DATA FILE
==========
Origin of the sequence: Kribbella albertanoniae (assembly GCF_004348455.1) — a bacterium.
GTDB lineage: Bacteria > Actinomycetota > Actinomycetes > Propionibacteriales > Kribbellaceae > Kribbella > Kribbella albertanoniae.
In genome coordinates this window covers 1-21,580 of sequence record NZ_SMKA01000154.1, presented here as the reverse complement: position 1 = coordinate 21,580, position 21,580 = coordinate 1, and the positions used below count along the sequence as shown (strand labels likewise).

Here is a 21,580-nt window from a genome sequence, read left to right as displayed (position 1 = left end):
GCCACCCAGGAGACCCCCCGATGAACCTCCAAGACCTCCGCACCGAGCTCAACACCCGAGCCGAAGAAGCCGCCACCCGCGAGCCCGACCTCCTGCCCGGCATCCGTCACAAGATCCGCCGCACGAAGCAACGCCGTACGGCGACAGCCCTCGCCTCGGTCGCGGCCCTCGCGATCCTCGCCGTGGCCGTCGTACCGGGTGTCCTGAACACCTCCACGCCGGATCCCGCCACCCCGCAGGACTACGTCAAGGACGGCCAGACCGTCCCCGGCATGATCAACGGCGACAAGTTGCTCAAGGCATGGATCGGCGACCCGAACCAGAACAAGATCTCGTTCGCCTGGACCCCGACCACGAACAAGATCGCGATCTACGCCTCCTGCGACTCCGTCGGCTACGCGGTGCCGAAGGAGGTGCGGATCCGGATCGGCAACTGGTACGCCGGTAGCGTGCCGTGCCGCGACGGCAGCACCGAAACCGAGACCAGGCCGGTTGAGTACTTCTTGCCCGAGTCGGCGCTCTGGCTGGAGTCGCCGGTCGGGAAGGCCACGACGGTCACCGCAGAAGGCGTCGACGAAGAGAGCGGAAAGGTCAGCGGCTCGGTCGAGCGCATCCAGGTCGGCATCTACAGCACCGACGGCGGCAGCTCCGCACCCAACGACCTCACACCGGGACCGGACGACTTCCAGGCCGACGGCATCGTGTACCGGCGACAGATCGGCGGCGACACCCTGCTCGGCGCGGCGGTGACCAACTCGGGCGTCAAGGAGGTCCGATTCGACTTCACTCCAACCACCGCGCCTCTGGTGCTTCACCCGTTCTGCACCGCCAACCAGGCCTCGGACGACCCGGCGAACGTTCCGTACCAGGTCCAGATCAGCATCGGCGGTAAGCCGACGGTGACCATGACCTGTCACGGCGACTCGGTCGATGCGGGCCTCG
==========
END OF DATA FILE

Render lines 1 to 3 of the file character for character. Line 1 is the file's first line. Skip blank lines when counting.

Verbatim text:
Origin of the sequence: Kribbella albertanoniae (assembly GCF_004348455.1) — a bacterium.
GTDB lineage: Bacteria > Actinomycetota > Actinomycetes > Propionibacteriales > Kribbellaceae > Kribbella > Kribbella albertanoniae.
In genome coordinates this window covers 1-21,580 of sequence record NZ_SMKA01000154.1, presented here as the reverse complement: position 1 = coordinate 21,580, position 21,580 = coordinate 1, and the positions used below count along the sequence as shown (strand labels likewise).